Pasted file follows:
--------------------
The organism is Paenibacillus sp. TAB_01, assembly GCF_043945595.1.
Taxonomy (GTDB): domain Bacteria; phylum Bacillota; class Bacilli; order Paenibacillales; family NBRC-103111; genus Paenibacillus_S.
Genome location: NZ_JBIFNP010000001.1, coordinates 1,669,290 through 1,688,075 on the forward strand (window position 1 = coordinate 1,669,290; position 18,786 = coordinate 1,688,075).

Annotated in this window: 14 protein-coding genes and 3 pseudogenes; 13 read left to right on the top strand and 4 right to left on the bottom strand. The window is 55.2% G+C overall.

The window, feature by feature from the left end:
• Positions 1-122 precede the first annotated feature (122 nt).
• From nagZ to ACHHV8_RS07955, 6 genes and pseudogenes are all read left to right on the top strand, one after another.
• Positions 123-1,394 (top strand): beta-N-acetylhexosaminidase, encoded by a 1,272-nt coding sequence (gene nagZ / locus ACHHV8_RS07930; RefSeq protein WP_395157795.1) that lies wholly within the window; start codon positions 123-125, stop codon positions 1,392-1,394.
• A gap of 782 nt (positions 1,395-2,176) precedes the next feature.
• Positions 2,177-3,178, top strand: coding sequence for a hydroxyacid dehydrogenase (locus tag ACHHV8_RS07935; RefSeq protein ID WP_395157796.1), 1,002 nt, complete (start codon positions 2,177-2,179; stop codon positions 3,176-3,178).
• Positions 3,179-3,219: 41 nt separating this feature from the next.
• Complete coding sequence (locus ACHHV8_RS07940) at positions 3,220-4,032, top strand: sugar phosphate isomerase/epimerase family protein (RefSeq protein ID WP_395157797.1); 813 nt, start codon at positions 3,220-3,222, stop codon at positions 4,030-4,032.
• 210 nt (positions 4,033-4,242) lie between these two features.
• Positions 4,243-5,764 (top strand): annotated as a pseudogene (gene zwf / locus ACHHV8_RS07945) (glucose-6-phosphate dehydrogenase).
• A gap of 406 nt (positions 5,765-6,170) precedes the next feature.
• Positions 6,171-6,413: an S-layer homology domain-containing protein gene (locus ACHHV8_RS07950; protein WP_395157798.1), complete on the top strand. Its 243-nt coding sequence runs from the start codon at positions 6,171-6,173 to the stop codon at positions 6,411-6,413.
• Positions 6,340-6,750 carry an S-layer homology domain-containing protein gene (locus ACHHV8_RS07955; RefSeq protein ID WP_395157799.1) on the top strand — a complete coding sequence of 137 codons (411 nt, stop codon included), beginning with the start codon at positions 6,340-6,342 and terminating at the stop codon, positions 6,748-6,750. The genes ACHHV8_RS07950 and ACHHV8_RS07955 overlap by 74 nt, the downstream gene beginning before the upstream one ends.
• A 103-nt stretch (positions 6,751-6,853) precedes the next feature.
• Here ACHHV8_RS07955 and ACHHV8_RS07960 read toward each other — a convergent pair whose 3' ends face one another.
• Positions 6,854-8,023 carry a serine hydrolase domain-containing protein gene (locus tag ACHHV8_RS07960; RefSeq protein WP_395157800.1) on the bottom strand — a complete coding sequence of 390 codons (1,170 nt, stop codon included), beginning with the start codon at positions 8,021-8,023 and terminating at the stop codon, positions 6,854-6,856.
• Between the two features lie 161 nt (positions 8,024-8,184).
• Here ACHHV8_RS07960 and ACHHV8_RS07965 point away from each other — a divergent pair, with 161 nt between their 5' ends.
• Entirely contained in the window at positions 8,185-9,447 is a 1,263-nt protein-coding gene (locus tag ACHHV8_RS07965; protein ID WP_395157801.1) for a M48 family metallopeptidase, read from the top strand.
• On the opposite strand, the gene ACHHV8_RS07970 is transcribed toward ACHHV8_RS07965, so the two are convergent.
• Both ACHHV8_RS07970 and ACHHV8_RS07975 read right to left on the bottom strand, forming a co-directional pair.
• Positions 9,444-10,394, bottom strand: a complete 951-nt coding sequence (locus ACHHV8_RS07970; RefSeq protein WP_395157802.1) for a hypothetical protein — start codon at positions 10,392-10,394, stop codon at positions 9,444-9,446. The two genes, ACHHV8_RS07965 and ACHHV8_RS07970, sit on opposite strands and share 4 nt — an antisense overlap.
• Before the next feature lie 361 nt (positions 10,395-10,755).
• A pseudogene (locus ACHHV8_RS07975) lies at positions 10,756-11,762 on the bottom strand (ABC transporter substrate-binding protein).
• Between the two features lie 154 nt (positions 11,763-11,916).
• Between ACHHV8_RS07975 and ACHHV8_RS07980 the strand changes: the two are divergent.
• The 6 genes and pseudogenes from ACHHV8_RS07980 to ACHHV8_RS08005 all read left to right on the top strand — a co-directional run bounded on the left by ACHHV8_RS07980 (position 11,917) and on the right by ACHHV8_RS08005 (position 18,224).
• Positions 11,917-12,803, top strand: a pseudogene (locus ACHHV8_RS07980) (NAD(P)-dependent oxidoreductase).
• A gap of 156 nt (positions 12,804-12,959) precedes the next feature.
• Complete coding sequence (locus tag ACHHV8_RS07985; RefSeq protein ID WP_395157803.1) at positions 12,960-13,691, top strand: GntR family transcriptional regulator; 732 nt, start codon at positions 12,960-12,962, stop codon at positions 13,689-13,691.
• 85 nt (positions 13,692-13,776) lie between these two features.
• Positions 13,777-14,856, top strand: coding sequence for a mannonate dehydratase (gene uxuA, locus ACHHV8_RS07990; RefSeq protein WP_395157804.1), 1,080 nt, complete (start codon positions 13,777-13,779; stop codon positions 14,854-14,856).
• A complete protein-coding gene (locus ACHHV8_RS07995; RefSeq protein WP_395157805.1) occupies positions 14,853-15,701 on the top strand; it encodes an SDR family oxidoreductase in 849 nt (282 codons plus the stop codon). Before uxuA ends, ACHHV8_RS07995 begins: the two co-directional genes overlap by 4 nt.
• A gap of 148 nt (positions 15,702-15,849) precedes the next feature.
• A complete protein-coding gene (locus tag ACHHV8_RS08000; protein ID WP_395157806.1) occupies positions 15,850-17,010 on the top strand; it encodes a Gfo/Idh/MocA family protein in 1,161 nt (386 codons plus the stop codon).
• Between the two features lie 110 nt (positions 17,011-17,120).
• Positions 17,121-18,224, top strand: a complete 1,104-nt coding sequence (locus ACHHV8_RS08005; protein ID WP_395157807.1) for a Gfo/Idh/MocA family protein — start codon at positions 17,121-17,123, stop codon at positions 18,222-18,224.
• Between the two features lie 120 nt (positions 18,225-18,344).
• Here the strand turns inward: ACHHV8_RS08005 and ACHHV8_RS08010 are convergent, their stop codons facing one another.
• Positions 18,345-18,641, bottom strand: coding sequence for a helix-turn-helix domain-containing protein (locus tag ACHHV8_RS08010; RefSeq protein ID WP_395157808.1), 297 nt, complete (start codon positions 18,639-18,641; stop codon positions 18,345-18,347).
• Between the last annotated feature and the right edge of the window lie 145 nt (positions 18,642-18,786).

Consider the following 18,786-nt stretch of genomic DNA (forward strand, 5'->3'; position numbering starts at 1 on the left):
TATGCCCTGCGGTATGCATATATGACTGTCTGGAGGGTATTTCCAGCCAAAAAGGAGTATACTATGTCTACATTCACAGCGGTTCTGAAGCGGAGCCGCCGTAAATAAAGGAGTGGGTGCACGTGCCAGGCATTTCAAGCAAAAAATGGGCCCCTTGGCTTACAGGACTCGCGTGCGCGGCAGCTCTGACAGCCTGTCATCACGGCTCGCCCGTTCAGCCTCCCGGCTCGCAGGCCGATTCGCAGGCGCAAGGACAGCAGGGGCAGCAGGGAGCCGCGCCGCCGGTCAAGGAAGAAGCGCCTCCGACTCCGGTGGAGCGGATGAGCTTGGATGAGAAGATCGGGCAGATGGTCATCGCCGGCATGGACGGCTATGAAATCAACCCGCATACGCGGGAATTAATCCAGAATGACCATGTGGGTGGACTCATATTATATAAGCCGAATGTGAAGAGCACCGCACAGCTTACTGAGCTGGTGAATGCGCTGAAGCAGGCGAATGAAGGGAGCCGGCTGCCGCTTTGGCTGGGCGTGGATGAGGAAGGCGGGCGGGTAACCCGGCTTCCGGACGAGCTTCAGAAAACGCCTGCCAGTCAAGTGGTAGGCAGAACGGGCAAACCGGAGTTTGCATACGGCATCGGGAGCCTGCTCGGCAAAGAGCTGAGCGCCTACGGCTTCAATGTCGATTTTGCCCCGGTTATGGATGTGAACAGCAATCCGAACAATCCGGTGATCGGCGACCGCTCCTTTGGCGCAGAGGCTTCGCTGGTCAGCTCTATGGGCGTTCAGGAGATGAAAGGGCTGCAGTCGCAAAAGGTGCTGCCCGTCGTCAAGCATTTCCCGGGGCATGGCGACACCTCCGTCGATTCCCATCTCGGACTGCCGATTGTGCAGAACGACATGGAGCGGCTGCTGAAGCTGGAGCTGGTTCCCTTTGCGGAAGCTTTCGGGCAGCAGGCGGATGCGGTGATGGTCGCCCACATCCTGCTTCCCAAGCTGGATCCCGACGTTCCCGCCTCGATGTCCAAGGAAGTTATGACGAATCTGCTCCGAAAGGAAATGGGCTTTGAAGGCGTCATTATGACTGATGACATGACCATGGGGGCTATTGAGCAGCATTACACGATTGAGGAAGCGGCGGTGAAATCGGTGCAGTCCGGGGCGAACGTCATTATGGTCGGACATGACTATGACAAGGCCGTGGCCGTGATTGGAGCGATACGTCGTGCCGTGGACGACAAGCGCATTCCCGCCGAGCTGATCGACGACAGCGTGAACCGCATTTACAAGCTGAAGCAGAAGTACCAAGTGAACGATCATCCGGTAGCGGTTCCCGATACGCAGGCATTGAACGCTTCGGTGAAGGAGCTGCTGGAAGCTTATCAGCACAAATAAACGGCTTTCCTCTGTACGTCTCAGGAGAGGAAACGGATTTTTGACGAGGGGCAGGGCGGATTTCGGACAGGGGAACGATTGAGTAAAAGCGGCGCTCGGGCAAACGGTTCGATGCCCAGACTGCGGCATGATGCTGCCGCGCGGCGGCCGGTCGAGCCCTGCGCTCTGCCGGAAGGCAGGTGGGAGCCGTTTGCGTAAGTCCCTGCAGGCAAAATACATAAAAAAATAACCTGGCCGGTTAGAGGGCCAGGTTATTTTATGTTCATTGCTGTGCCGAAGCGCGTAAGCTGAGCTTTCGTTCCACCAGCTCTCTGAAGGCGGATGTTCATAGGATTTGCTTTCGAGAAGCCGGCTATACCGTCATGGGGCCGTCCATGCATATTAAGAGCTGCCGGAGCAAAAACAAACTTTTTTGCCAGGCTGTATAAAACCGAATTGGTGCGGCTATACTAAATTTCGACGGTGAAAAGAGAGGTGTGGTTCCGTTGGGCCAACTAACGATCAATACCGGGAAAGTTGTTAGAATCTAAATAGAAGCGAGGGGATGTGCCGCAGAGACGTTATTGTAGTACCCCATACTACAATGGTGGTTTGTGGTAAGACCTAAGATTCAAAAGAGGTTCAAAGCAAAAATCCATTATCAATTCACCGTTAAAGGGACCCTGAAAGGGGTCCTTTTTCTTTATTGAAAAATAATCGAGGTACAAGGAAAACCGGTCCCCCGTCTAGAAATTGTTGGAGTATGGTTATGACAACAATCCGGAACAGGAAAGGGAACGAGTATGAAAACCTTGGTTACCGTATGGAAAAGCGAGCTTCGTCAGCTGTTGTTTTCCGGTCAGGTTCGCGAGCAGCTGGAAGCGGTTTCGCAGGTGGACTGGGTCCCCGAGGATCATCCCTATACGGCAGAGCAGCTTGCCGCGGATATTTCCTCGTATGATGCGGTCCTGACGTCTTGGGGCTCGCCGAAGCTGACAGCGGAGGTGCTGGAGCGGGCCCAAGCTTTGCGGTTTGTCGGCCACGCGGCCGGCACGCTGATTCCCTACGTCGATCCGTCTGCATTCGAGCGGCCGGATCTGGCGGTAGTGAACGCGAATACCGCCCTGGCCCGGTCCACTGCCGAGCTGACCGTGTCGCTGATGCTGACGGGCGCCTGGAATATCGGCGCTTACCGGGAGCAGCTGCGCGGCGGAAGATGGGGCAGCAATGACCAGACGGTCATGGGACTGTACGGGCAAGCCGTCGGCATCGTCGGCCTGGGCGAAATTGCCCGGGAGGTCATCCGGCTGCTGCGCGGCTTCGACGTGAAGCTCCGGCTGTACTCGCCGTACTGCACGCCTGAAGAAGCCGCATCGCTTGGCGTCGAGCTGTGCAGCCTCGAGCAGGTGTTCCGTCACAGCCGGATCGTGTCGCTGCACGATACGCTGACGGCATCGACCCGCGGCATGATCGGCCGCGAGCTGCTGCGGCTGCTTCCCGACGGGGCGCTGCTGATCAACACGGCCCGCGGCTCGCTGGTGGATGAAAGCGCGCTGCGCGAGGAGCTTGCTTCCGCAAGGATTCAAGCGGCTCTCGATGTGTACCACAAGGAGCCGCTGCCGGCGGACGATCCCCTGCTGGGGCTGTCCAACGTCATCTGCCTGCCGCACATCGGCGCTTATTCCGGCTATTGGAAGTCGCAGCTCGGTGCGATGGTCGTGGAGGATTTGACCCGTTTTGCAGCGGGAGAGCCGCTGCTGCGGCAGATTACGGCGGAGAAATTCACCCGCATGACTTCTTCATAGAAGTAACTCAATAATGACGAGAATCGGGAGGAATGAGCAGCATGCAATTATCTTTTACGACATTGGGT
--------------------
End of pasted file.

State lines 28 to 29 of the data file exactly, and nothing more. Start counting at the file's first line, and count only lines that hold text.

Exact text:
• A pseudogene (locus ACHHV8_RS07975) lies at positions 10,756-11,762 on the bottom strand (ABC transporter substrate-binding protein).
• Between the two features lie 154 nt (positions 11,763-11,916).